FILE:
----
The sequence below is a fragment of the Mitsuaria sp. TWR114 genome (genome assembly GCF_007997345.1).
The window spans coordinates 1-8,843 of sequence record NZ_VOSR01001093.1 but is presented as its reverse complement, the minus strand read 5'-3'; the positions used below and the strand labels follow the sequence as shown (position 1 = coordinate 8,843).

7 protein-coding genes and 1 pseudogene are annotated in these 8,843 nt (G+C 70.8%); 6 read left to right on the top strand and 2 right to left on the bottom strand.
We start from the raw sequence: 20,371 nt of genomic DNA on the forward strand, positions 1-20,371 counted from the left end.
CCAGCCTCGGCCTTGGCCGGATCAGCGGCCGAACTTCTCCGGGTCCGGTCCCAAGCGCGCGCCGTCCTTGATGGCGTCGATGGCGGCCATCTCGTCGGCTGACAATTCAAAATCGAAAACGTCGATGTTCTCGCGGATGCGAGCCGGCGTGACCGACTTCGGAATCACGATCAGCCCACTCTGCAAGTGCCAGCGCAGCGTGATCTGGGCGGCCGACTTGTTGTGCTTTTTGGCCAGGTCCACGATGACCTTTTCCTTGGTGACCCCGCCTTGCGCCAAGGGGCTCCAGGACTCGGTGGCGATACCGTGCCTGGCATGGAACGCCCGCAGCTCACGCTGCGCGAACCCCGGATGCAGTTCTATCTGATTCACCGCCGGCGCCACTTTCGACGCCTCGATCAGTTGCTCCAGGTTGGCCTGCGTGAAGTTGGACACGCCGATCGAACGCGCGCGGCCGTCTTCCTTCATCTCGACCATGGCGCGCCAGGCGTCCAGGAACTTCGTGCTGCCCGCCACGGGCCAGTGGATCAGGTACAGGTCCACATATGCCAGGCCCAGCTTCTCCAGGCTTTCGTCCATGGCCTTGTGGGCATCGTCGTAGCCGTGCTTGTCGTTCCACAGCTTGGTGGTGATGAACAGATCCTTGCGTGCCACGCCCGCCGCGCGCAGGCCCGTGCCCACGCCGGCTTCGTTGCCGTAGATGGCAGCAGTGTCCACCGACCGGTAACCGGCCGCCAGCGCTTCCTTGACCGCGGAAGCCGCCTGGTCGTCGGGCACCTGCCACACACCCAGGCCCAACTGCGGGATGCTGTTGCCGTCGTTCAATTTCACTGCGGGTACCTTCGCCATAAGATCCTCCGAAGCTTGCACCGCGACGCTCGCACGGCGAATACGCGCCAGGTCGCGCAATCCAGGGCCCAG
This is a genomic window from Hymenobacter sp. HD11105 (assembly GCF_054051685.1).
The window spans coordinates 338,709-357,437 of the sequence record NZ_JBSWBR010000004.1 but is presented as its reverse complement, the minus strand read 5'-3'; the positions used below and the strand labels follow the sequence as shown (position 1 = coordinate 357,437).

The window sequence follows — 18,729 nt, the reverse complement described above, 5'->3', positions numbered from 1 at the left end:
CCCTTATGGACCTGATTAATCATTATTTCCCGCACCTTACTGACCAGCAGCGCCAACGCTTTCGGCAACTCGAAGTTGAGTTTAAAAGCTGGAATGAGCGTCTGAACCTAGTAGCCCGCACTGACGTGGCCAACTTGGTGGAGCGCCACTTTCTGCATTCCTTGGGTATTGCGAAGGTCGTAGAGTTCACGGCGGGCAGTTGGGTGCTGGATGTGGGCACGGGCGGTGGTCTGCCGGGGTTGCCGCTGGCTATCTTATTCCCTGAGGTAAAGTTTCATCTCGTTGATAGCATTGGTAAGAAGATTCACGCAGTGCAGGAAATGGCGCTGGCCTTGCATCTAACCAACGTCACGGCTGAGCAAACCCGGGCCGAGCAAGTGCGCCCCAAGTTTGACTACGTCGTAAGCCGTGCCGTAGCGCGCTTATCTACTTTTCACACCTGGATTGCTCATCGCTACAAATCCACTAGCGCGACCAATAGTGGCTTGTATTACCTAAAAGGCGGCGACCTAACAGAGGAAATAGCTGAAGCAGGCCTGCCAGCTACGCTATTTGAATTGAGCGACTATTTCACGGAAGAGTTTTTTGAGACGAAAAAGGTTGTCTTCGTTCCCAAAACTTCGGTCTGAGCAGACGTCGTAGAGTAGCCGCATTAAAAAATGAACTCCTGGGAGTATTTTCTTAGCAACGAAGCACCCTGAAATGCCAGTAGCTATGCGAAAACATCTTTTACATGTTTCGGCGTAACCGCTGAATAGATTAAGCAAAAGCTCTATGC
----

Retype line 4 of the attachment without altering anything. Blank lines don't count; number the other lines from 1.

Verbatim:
We start from the raw sequence: 20,371 nt of genomic DNA on the forward strand, positions 1-20,371 counted from the left end.